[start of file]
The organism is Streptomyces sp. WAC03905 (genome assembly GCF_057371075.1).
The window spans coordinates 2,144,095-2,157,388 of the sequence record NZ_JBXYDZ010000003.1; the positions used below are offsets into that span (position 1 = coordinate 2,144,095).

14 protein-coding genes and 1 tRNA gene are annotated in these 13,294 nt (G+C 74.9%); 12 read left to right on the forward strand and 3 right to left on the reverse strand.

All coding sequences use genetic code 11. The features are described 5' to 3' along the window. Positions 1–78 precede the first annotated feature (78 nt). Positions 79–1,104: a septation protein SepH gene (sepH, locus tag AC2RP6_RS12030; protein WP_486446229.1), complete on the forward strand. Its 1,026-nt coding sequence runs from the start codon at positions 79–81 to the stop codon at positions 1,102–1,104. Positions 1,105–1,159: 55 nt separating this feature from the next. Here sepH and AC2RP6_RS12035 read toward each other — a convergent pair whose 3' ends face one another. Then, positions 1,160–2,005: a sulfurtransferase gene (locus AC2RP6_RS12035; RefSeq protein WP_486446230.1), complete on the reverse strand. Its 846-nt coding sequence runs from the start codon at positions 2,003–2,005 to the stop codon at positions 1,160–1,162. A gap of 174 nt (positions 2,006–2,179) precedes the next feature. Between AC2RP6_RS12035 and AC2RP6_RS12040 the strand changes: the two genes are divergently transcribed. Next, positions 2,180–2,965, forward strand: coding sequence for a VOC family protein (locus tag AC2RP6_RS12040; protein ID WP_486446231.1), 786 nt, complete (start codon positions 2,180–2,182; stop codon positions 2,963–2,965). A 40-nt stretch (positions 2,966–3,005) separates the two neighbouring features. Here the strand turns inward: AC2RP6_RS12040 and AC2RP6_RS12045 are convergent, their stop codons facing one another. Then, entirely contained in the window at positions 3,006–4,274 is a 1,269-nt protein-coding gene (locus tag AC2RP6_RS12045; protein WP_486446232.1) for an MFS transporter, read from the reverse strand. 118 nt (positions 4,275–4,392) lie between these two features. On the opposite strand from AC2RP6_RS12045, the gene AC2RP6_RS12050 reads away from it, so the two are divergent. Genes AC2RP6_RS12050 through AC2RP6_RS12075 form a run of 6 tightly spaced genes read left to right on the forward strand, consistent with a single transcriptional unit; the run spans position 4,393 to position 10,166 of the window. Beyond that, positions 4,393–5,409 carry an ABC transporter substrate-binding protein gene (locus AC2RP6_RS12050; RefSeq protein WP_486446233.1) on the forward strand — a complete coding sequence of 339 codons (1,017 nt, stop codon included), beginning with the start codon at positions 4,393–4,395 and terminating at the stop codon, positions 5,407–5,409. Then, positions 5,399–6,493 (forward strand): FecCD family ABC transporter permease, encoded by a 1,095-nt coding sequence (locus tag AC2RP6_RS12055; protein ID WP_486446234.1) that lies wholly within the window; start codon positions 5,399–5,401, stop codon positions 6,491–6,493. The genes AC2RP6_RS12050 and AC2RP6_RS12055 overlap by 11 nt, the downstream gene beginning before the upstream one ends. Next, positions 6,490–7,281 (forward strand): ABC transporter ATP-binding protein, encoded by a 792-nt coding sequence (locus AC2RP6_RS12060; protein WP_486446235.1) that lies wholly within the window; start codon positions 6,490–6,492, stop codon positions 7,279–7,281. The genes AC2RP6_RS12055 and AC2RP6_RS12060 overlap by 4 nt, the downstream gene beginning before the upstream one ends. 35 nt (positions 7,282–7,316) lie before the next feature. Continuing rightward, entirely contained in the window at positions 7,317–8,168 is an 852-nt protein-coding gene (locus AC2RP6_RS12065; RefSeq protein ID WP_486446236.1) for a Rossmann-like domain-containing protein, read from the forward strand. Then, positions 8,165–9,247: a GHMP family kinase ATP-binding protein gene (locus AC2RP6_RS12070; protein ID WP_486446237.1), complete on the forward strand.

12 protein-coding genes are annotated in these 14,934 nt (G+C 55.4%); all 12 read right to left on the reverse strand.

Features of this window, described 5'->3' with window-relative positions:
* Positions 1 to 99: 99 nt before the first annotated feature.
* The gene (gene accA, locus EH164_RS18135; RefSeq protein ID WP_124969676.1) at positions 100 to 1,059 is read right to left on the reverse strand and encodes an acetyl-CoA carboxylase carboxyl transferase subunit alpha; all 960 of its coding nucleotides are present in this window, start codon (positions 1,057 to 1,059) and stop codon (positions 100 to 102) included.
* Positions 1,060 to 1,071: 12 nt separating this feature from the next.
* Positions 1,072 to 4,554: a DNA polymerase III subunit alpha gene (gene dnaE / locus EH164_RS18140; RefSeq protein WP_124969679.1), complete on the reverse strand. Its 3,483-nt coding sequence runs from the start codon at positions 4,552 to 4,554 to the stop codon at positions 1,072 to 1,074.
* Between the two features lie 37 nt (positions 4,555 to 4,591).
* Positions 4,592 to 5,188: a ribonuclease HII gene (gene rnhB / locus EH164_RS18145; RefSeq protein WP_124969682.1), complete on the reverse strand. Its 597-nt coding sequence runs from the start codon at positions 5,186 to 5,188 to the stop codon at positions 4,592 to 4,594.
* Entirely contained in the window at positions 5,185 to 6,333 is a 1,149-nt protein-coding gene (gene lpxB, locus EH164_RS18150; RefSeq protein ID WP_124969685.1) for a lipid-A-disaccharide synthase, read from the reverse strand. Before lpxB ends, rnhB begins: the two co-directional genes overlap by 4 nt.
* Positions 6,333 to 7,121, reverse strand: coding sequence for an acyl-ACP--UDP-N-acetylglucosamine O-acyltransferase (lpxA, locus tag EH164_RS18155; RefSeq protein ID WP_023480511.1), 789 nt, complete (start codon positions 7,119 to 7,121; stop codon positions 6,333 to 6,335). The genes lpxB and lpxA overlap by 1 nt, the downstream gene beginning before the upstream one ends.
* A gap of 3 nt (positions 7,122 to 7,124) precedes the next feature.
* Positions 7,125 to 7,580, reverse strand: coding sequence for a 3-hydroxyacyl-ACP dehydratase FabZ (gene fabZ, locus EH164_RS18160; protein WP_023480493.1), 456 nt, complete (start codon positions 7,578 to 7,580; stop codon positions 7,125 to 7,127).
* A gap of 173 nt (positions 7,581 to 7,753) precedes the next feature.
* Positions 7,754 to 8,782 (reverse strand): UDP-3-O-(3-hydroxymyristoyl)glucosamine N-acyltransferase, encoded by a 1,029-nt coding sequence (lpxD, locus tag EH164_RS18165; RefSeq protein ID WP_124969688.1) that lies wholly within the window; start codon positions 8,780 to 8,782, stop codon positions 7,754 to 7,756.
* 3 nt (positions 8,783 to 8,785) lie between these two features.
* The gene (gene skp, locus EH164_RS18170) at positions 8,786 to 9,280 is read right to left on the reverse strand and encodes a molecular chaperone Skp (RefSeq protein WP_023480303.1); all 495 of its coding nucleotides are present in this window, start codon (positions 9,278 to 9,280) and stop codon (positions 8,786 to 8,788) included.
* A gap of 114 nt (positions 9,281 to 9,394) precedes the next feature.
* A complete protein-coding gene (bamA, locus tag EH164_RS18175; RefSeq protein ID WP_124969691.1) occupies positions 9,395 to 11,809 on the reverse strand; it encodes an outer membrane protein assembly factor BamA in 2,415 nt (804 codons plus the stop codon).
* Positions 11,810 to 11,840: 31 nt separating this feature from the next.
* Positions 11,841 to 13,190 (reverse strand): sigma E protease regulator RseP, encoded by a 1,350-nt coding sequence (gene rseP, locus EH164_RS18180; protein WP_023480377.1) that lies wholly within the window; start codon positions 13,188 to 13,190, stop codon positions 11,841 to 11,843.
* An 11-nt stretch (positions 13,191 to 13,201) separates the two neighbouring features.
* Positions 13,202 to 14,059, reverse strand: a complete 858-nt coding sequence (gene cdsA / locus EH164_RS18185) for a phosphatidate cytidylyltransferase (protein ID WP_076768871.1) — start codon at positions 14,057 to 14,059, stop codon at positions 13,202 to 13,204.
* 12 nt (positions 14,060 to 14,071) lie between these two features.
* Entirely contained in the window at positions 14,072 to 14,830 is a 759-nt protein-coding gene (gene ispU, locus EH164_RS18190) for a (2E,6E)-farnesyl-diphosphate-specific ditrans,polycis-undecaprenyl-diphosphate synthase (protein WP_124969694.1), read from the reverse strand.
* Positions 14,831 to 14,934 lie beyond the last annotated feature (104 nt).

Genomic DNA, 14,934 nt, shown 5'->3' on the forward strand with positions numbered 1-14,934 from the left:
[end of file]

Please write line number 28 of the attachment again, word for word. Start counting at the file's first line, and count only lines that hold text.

* Entirely contained in the window at positions 14,072 to 14,830 is a 759-nt protein-coding gene (gene ispU, locus EH164_RS18190) for a (2E,6E)-farnesyl-diphosphate-specific ditrans,polycis-undecaprenyl-diphosphate synthase (protein WP_124969694.1), read from the reverse strand.